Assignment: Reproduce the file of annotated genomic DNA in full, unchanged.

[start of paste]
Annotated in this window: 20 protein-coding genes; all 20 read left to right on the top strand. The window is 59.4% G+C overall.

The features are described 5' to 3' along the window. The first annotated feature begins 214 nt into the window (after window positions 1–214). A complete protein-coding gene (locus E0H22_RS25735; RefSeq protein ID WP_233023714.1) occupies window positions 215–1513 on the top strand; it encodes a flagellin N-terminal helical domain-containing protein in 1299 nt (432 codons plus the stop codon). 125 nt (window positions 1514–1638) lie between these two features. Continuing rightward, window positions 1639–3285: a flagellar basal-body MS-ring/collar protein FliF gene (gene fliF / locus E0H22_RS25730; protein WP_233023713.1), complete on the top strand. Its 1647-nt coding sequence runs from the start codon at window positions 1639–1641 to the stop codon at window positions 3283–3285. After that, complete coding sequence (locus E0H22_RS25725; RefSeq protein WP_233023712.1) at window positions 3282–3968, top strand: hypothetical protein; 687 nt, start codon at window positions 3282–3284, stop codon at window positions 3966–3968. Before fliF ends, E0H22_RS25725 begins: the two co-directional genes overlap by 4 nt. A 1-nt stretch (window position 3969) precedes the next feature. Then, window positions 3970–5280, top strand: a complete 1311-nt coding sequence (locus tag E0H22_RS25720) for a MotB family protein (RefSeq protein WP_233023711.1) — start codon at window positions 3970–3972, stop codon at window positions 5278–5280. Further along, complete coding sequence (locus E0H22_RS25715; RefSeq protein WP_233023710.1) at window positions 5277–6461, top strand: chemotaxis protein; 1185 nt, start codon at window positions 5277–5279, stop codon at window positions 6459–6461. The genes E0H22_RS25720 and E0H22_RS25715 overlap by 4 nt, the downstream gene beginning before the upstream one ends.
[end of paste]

Annotated in this window: 20 protein-coding genes; all 20 read left to right on the top strand. The window is 59.4% G+C overall.

The features are described 5' to 3' along the window. The first annotated feature begins 214 nt into the window (after window positions 1–214). A complete protein-coding gene (locus E0H22_RS25735; RefSeq protein ID WP_233023714.1) occupies window positions 215–1513 on the top strand; it encodes a flagellin N-terminal helical domain-containing protein in 1299 nt (432 codons plus the stop codon). 125 nt (window positions 1514–1638) lie between these two features. Continuing rightward, window positions 1639–3285: a flagellar basal-body MS-ring/collar protein FliF gene (gene fliF / locus E0H22_RS25730; protein WP_233023713.1), complete on the top strand. Its 1647-nt coding sequence runs from the start codon at window positions 1639–1641 to the stop codon at window positions 3283–3285. After that, complete coding sequence (locus E0H22_RS25725; RefSeq protein WP_233023712.1) at window positions 3282–3968, top strand: hypothetical protein; 687 nt, start codon at window positions 3282–3284, stop codon at window positions 3966–3968. Before fliF ends, E0H22_RS25725 begins: the two co-directional genes overlap by 4 nt. A 1-nt stretch (window position 3969) precedes the next feature. Then, window positions 3970–5280, top strand: a complete 1311-nt coding sequence (locus tag E0H22_RS25720) for a MotB family protein (RefSeq protein WP_233023711.1) — start codon at window positions 3970–3972, stop codon at window positions 5278–5280. Further along, complete coding sequence (locus E0H22_RS25715; RefSeq protein WP_233023710.1) at window positions 5277–6461, top strand: chemotaxis protein; 1185 nt, start codon at window positions 5277–5279, stop codon at window positions 6459–6461. The genes E0H22_RS25720 and E0H22_RS25715 overlap by 4 nt, the downstream gene beginning before the upstream one ends.